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Contributors to the "International Science Fiction" Section


Here is a roundup of those whose work made the May/June 2010 issue of World Literature Today come alive. Click the links below to see exclusive web content, and see the print magazine for the rest, plus more reviews, letters, and much more


J. Madison Davis has been writing on international crime and mystery for WLT since 2004. The author of several crime novels and nonfiction books, he serves as president of the International Association of Crime Writers and teaches novel and film-script writing in the Gaylord College of Journalism & Mass Communication at the University of Oklahoma.

Davis contributed the essay, Two Ways of Describing the Elephant: Science Fiction and the Mystery.


Chris Dearner is a student in linguistics and English writing at the University of Oklahoma. His first experience with SF was reading The Hitchhiker's Guide to the Galaxy, and he has never regretted it.

Dearner contributed the "Outposts" piece on Galaxy Bookshop for the print issue.

Paul Di Filippo sold his first story in 1977, and his second in 1985. Since then, he has accumulated over 150 periodical credits, and had 25 books published. He has two more due out in 2010. He reviews for a number of venues, including the Barnes & Noble Review. He has lived with his partner, Deborah Newton, for thirty-four years in Providence, Rhode Island, currently with a calico cat named Penny Century and a chocolate cocker spaniel named Brownie.

Di Filippo contributed the review piece, The Best Speculative Fiction of 2009.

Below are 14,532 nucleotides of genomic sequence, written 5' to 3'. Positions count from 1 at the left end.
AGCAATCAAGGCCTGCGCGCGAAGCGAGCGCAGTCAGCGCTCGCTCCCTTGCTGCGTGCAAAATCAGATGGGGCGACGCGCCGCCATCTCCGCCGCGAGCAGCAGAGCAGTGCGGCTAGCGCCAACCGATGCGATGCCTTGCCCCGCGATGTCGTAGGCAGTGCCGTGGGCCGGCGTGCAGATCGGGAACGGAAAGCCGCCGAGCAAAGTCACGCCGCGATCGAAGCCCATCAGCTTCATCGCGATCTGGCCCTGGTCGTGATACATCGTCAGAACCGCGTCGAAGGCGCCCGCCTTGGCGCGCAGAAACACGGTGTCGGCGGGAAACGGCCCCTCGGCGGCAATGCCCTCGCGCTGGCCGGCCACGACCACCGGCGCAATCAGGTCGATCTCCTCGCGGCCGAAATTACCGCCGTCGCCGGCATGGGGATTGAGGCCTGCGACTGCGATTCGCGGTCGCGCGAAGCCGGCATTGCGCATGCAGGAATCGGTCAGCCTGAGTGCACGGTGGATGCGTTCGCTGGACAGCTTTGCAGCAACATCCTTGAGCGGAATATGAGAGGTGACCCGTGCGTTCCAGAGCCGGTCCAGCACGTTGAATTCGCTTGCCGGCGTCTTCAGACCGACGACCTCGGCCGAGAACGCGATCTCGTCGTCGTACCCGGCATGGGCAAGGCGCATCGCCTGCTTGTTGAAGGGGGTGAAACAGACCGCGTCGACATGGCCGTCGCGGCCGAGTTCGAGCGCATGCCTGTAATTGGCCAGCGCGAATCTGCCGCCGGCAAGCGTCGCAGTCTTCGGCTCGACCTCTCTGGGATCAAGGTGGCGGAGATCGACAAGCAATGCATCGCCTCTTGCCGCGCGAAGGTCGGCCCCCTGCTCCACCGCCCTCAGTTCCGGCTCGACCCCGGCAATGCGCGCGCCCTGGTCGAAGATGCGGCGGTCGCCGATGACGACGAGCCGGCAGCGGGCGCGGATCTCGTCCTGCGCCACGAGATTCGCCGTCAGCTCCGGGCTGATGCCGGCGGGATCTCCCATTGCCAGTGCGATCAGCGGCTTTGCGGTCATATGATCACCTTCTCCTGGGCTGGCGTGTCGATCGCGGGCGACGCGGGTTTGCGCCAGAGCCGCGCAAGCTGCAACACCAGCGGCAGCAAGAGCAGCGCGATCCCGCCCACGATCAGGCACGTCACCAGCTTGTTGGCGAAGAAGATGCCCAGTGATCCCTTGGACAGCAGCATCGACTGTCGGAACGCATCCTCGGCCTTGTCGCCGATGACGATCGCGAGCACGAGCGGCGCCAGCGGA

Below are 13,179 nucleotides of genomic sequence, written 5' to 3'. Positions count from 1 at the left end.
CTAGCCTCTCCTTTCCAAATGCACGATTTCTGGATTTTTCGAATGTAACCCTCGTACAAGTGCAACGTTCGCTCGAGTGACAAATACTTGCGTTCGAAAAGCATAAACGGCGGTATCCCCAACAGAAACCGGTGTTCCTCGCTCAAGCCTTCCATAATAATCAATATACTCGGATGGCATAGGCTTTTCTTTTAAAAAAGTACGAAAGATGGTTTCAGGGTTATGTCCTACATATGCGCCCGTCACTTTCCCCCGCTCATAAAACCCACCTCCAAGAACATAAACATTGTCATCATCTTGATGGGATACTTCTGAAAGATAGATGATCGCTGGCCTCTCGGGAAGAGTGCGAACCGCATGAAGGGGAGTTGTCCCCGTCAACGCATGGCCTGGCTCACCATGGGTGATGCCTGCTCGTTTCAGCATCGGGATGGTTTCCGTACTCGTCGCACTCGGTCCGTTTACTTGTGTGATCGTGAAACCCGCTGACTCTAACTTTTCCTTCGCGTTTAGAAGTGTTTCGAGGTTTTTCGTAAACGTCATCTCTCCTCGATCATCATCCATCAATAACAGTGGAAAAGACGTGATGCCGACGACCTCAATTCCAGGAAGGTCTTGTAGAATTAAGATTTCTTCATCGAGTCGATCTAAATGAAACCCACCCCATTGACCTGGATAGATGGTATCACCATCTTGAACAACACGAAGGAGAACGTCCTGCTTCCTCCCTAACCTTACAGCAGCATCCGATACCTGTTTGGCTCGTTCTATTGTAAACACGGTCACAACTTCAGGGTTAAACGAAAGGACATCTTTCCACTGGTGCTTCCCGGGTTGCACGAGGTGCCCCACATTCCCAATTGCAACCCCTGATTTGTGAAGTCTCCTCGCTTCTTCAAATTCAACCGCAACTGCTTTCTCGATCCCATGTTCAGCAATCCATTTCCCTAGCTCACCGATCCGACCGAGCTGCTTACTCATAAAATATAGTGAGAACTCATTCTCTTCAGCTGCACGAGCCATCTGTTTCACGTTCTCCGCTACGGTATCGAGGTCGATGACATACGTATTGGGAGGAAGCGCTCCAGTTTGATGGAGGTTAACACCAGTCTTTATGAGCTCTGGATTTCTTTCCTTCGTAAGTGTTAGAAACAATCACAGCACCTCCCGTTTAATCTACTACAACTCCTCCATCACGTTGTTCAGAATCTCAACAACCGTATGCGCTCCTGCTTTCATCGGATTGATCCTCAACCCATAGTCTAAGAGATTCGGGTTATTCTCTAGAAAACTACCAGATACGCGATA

Cory Doctorow is an SF author, blogger, and technology activist. He co-edits Boing Boing and contributes to many publications including Make, the New York Times, Popular Science,, and Wired. He was formerly Director of European Affairs for the Electronic Frontier Foundation. His fiction has been nominated for all the major awards and won the Locus Award, Sunburst Award, and the John W. Campbell Memorial Award. Doctorow speaks frequently about copyright, technology, and post-scarcity economics. Photo by Joi Ito, Creative Commons Attribution 3.0.

Doctorow is the subject of Rob Vollmar's interview, and his work is the subject of two reviews in this issue.


David Fowler is a professor of mathematics education at the University of Nebraska-Lincoln. His special interests include visual representations of mathematics using Mathematica - the system produced by Wolfram Research, Inc. - and mathematics as a cultural phenomenon.

Fowler contributed the essay, "Mathematics in Science Fiction: Mathematics as Science Fiction" for the print issue.


James Gunn's career has bridged the gap between the writing and study of science fiction. He has received the major awards of the Science Fiction and Fantasy Writers of America (the Grand Master), the Science Fiction Research Association (the Pilgrim), and fandom (the Hugo), and has served as president of both organizations. He is the author or editor of 41 books, including The Immortals, The Listeners, Alternate Worlds: The Illustrated History of Science Fiction, the six-volume Road to Science Fiction anthology, and the most recent Reading Science Fiction (with Marleen Barr and Matthew Candelaria).

Gunn contributed the essay, Science Fiction around the World, and the online reference, A Basic Science Fiction Library.


Grady Hendrix is a film programmer and writer living in New York City. For the past five years he has been a regular film critic for the New York Sun (before it died) and has written for Slate, The Village Voice, Time Out New York, Sight & Sound, Film Comment, Playboy Magazine, and Variety. He is a frequent guest commentator on the BBC and National Public Radio, and one of the directors, programmers, and co-founders of the New York Asian Film Festival, a nine-year-old film festival in New York City, which the New York Times has called " of the city's most valuable events."

Hendrix contributed the essay, "From Nuclear Nightmare to Networked Nirvana: Futuristic Utopianism in Japanese SF Films of the 2000s" for the print issue.